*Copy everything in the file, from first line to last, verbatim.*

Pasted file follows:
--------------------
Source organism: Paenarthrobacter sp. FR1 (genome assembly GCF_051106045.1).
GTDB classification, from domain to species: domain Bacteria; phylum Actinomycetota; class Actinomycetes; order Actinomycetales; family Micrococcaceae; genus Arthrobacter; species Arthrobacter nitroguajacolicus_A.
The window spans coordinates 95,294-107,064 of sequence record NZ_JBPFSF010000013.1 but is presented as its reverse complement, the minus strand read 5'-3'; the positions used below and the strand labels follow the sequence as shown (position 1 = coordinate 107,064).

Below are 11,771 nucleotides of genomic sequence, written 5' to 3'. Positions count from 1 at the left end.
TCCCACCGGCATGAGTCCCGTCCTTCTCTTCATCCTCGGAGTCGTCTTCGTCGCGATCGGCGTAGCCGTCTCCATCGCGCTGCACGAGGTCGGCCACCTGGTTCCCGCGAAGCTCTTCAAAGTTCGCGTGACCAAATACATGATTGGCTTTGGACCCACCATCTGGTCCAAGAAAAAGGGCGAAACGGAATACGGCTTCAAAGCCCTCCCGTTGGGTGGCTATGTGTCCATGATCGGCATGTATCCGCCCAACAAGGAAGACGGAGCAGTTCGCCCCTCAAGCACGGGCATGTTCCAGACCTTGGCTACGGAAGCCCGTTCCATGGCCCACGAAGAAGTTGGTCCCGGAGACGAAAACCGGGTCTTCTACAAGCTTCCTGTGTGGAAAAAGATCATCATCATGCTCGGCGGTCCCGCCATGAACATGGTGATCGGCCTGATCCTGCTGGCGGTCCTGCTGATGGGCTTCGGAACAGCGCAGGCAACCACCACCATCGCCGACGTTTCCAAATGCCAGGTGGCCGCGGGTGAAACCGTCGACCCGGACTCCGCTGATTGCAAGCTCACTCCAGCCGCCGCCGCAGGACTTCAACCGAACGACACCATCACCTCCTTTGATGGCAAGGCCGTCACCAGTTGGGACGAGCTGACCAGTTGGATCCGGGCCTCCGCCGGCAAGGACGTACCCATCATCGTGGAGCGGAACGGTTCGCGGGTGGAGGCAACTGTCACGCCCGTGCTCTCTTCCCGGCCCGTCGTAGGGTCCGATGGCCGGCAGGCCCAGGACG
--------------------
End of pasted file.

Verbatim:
Source organism: Paenarthrobacter sp. FR1 (genome assembly GCF_051106045.1).
GTDB classification, from domain to species: domain Bacteria; phylum Actinomycetota; class Actinomycetes; order Actinomycetales; family Micrococcaceae; genus Arthrobacter; species Arthrobacter nitroguajacolicus_A.
The window spans coordinates 95,294-107,064 of sequence record NZ_JBPFSF010000013.1 but is presented as its reverse complement, the minus strand read 5'-3'; the positions used below and the strand labels follow the sequence as shown (position 1 = coordinate 107,064).

Below are 11,771 nucleotides of genomic sequence, written 5' to 3'. Positions count from 1 at the left end.
TCCCACCGGCATGAGTCCCGTCCTTCTCTTCATCCTCGGAGTCGTCTTCGTCGCGATCGGCGTAGCCGTCTCCATCGCGCTGCACGAGGTCGGCCACCTGGTTCCCGCGAAGCTCTTCAAAGTTCGCGTGACCAAATACATGATTGGCTTTGGACCCACCATCTGGTCCAAGAAAAAGGGCGAAACGGAATACGGCTTCAAAGCCCTCCCGTTGGGTGGCTATGTGTCCATGATCGGCATGTATCCGCCCAACAAGGAAGACGGAGCAGTTCGCCCCTCAAGCACGGGCATGTTCCAGACCTTGGCTACGGAAGCCCGTTCCATGGCCCACGAAGAAGTTGGTCCCGGAGACGAAAACCGGGTCTTCTACAAGCTTCCTGTGTGGAAAAAGATCATCATCATGCTCGGCGGTCCCGCCATGAACATGGTGATCGGCCTGATCCTGCTGGCGGTCCTGCTGATGGGCTTCGGAACAGCGCAGGCAACCACCACCATCGCCGACGTTTCCAAATGCCAGGTGGCCGCGGGTGAAACCGTCGACCCGGACTCCGCTGATTGCAAGCTCACTCCAGCCGCCGCCGCAGGACTTCAACCGAACGACACCATCACCTCCTTTGATGGCAAGGCCGTCACCAGTTGGGACGAGCTGACCAGTTGGATCCGGGCCTCCGCCGGCAAGGACGTACCCATCATCGTGGAGCGGAACGGTTCGCGGGTGGAGGCAACTGTCACGCCCGTGCTCTCTTCCCGGCCCGTCGTAGGGTCCGATGGCCGGCAGGCCCAGGACG